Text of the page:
Last weekend’s Continental Tire Monterey Grand Prix proved to be a breakout race for Mazda and its new SKYACTIV-D prototype, which saw Tom Long and SpeedSource team principal Sylvain Tremblay notch a season-best seventh place overall finish.
After a challenging start to its multi-year program, the pair of clean diesel-powered prototypes showed significant gains in both speed and reliability at Mazda Raceway Laguna Seca, in what came at a crucial point in the car’s development.
“In any racing program, you want success but I think Mazda was cognizant of the challenge. We were cognizant of the task and really wanted to showcase what this program could do,” Tremblay told Sportscar365.
“We had some updates planned for Long Beach and had some unfortunate events right at the race where we couldn’t show our speed. We took all of that and made a real effort to have both cars in the same spec for Mazda Raceway.”
It’s been a steep learning curve for Tremblay and everyone at SpeedSource and Mazda, which has taken the same base 2.2-liter four-cylinder turbodiesel engine that was used in the Mazda6 GX cars last year and have installed them into the Multimatic-built, Lola-based P2 cars.
Two of the biggest challenges, Tremblay said, has been engine cooling and drivetrain-related durability, due to the unique characteristics of the production powerplant, which is largely still using stock components.
With many of the early season reliability issues solved, the factory squad was able to roll out a series of new updates last weekend, which cut a nearly 10-second deficit to the leading P cars at Sebring down to less than two seconds at Mazda Raceway.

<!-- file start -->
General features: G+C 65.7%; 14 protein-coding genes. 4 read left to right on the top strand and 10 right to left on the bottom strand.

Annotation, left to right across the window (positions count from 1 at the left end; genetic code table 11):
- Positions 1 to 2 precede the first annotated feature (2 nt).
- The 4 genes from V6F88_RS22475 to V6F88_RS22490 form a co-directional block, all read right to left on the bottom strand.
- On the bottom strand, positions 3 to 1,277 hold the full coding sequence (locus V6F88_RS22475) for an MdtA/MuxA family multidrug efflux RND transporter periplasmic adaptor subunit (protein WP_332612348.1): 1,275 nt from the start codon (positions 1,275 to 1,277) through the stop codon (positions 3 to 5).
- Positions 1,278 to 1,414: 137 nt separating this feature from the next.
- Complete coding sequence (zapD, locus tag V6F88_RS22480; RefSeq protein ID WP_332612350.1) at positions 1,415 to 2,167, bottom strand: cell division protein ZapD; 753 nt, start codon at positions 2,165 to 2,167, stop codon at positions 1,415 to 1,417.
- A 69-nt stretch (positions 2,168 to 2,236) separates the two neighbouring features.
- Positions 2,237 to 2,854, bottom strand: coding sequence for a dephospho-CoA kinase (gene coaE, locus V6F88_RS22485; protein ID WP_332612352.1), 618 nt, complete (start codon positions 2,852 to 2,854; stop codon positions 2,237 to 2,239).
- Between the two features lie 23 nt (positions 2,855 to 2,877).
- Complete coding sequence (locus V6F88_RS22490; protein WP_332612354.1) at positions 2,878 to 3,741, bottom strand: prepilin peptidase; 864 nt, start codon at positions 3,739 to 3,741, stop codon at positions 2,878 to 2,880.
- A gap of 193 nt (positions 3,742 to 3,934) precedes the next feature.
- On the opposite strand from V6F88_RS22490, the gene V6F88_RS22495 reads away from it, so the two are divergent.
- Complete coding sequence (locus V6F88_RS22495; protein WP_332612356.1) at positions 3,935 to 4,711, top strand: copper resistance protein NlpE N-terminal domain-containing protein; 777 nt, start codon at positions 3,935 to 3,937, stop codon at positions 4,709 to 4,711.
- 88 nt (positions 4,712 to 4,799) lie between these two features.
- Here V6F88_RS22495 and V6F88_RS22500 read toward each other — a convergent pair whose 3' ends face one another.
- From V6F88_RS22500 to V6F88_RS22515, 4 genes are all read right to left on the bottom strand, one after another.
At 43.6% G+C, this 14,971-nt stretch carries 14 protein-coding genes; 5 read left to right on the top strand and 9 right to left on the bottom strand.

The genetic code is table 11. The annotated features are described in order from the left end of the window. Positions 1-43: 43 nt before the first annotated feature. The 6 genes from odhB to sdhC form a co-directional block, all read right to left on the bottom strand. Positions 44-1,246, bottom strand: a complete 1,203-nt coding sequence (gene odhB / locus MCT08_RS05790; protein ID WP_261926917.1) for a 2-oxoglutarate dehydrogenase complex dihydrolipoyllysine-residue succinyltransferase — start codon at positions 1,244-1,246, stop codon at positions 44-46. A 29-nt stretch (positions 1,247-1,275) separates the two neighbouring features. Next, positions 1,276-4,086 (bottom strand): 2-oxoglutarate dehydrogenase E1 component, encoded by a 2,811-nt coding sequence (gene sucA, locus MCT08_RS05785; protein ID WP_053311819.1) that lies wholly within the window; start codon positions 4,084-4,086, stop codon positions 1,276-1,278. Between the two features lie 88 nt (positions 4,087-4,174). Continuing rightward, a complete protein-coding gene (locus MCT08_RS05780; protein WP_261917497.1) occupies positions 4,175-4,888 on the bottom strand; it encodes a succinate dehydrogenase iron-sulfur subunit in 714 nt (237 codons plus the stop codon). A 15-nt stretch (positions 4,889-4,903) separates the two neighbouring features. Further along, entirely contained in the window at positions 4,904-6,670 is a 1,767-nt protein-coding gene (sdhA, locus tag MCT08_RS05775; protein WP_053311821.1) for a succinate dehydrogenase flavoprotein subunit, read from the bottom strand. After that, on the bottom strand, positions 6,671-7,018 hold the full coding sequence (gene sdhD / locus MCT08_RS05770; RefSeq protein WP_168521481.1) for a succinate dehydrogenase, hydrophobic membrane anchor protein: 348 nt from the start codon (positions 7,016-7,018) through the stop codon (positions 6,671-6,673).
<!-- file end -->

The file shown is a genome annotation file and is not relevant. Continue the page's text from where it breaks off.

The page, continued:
“We have to be practical and we have to be conservative with the mechanical limits of a lot of the stock components we’re using,” Tremblay said. “We can’t just let it all go and if it goes it goes. That’s not Mazda’s approach. We have a methodical way of rolling out these updates.
“The turning point for us was how much the simulation helped, with how close we unloaded the car to what we raced. A lot of credit goes out to the engineering staff at SpeedSource and Multimatic, our vehicle development partner.
“We did a lot of driver in the loop simulation and we were able to have a great setup. Luckily for us, Mazda Raceway doesn’t have a whole lot of straightaways but it does have some fantastic corners and that’s where we were able to make a lot of the speed.”
The No. 07 entry of Tristan Nunez and Joel Miller showed impressive early race pace, turning laps that equaled those of the leaders, but retired early after getting collected in an accident at the Corkscrew.
Long and Tremblay, however, enjoyed a trouble-free run, in what turned into an 180-degree difference experience while behind the wheel for the team owner.
“It’s like a totally different animal,” Tremblay said. “When you don’t have the power or downforce, you struggle in the corners and you don’t have tire or brake temps you need.
“But once you have the power and the torque, we can get real close real quick. It’s exciting to be running with these guys. It was pretty nice to be held up by the 01 car for a while. We are definitely hungry for more.”
Tremblay said further developments are on their way, with a test scheduled for Palm Beach International Raceway later this month to prepare for a further 10-15 hp increase in power output for the Sahlen’s Six Hours of The Glen in June.
“For us, we always thought it would take a season and a half to be competing up front,” Tremblay said. “Right now, we’re incredibly ahead but we’re also realistic that the wonderful undulations of Mazda Raceway also helped us a whole bunch.
“We should be relatively competitive by Detroit but the next big test for us will be Watkins Glen. It’s a six hour race, so reliability will play a factor and also fuel mileage. We hopefully can be at an advantage.”
With the SKYACTIV-D engine having an upper limit of around 450 hp, Tremblay is hopeful IMSA won’t make further power increases to P2-based cars, as many of the developments they’re rolling out have already been more than a year in the making.
“We hope that P2 cars stay as close to [ACO baseline spec] as possible as we really feel that’s an attainable target,” he said. “If BoP changes and really pushes the power outputs up on the P2 cars, it’s going to be a bigger gap for us. We’re cognizant of that but unfortunately there’s not much left in the bag of what we’re trying to do.”